How Divorce Affects Your Will in Colorado
Colorado ranks in the top 10 states for divorce with 4.08 divorces per 1,000 residents. The good news is that our divorce rate is actually the lowest it has been in over 10 years. With divorce being so prevalent in our society today (50% of marriages fail according to statistics), it’s important to keep your will up-to-date to reflect and protect:
- Reflect your life changes
- Protect your assets
- Protect your loved ones
Under Colorado law, the rules surrounding wills and divorce differ according to when your will was written and when you were married or divorced:
- If you get divorced after your will was created, your ex-spouse is automatically eliminated as a devisee (will not receive any assets from the estate). Your ex-spouse is also unable to serve as your will executor.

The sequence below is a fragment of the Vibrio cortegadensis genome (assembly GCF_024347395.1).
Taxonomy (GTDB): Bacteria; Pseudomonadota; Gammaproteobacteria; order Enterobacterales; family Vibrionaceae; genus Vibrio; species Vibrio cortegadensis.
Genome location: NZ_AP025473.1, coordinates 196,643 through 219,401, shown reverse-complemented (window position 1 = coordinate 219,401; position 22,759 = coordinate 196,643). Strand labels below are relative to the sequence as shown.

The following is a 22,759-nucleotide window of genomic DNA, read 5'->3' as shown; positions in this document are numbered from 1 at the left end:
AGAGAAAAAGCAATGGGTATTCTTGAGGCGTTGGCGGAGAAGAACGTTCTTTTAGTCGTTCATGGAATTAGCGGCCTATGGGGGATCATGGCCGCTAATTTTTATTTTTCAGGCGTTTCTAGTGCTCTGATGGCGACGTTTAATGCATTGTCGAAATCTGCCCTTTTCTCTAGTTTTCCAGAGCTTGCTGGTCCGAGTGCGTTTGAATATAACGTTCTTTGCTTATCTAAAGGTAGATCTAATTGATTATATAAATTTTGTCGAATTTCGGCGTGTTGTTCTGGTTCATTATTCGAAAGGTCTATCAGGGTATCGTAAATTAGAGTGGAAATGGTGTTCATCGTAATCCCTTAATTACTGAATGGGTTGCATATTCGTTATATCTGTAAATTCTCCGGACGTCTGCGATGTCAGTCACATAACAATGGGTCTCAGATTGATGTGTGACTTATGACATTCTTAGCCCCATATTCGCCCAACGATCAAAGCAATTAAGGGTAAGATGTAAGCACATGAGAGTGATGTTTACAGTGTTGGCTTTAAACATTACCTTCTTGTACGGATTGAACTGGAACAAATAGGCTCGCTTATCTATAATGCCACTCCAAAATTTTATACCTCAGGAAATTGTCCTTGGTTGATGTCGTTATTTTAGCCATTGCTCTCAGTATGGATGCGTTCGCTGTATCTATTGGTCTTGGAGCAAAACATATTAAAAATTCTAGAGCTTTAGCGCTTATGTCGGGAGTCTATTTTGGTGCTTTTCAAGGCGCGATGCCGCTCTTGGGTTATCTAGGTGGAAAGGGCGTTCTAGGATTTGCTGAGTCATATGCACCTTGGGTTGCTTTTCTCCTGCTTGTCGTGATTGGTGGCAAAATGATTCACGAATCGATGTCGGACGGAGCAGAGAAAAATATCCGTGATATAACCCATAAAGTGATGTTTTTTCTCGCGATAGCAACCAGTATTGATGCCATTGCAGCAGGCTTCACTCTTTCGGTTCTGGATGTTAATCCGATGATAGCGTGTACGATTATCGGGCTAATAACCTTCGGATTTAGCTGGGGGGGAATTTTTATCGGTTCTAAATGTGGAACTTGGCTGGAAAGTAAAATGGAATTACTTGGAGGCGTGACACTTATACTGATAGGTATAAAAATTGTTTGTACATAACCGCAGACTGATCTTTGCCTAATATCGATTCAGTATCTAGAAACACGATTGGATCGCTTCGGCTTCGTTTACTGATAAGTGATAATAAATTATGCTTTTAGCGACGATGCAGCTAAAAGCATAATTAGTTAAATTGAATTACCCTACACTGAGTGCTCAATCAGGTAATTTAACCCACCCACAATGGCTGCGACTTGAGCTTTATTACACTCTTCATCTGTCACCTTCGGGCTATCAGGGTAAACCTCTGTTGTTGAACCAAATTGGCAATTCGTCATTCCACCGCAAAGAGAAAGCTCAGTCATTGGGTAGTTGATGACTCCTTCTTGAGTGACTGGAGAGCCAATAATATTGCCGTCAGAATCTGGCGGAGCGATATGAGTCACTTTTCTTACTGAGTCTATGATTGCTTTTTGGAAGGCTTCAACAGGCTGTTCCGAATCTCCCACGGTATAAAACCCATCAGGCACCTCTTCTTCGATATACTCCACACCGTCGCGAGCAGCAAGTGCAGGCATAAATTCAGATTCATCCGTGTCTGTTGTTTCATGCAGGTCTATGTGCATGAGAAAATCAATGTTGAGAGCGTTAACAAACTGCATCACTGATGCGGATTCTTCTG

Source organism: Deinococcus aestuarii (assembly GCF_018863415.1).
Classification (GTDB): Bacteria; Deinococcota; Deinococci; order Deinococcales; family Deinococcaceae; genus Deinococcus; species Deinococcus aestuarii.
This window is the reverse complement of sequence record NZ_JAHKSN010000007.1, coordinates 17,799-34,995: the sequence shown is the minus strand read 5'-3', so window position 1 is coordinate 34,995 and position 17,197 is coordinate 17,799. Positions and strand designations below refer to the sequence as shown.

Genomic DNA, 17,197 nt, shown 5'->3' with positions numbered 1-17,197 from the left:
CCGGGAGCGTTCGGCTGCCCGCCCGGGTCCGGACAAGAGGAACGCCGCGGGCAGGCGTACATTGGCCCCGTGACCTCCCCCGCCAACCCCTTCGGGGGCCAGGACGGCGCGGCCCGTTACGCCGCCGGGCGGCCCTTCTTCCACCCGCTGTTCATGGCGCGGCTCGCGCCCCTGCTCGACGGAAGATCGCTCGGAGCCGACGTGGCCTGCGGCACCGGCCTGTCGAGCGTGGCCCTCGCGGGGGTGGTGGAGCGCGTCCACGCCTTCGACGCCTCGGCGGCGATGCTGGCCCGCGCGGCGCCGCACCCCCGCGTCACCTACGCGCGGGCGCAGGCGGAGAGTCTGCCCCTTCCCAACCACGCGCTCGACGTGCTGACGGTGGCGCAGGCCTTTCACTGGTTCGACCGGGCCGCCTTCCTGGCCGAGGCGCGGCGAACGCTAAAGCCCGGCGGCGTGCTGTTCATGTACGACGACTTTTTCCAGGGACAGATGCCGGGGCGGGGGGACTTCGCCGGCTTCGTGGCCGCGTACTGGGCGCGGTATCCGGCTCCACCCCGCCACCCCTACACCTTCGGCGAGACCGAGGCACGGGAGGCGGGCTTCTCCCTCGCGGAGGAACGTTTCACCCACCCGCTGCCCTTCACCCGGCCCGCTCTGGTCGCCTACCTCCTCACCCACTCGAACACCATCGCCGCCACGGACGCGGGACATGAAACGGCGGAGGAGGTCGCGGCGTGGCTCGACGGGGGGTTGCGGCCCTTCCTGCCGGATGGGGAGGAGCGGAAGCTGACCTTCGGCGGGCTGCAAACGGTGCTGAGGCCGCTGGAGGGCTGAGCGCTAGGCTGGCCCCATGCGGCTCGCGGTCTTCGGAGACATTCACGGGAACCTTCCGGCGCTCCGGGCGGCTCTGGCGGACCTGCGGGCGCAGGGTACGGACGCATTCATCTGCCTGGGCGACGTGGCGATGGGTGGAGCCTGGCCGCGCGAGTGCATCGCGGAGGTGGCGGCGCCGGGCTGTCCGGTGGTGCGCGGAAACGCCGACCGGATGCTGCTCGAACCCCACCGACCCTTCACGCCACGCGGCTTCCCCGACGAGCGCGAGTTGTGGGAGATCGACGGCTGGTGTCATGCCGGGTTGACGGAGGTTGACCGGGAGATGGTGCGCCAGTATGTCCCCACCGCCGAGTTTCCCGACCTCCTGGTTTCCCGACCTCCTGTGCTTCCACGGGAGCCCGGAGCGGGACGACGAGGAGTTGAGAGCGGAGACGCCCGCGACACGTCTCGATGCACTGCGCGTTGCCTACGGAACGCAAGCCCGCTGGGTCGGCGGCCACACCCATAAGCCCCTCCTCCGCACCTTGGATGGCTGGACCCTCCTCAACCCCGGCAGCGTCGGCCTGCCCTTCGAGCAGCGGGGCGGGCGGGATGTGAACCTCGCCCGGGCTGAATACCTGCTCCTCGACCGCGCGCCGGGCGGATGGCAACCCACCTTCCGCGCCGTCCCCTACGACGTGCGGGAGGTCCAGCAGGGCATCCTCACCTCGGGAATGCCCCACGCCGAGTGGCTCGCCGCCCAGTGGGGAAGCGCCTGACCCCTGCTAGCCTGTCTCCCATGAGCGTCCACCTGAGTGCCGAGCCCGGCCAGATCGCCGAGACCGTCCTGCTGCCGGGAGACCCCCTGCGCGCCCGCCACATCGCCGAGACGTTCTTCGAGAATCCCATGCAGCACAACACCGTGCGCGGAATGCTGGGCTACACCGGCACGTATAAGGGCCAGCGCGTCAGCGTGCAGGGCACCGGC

- If you get married after your will was created, your spouse may have statutory rights to a portion of your probate assets which would be disposed of under your will unless you have changed your will to reflect your new wishes. In some cases, however, your ex-spouse may still inherit property or inheritance from pension plans.
Other states have different divorce laws when it comes to wills, so make sure you are familiar with the laws in your state which will apply to your will. It is a good idea to draft a new will when you get divorced, one that specifically revokes your previous document so the new document is the only legally binding one. In the new will you can change your beneficiaries and provide for the loved ones you will leave behind someday.
The Denver estate planning lawyers at The Brown Law Firm LLC can help you create a new will, update an existing will or understand how Colorado law affects wills after divorce. Contact us today: call (303) 339-3750 or send us a message online.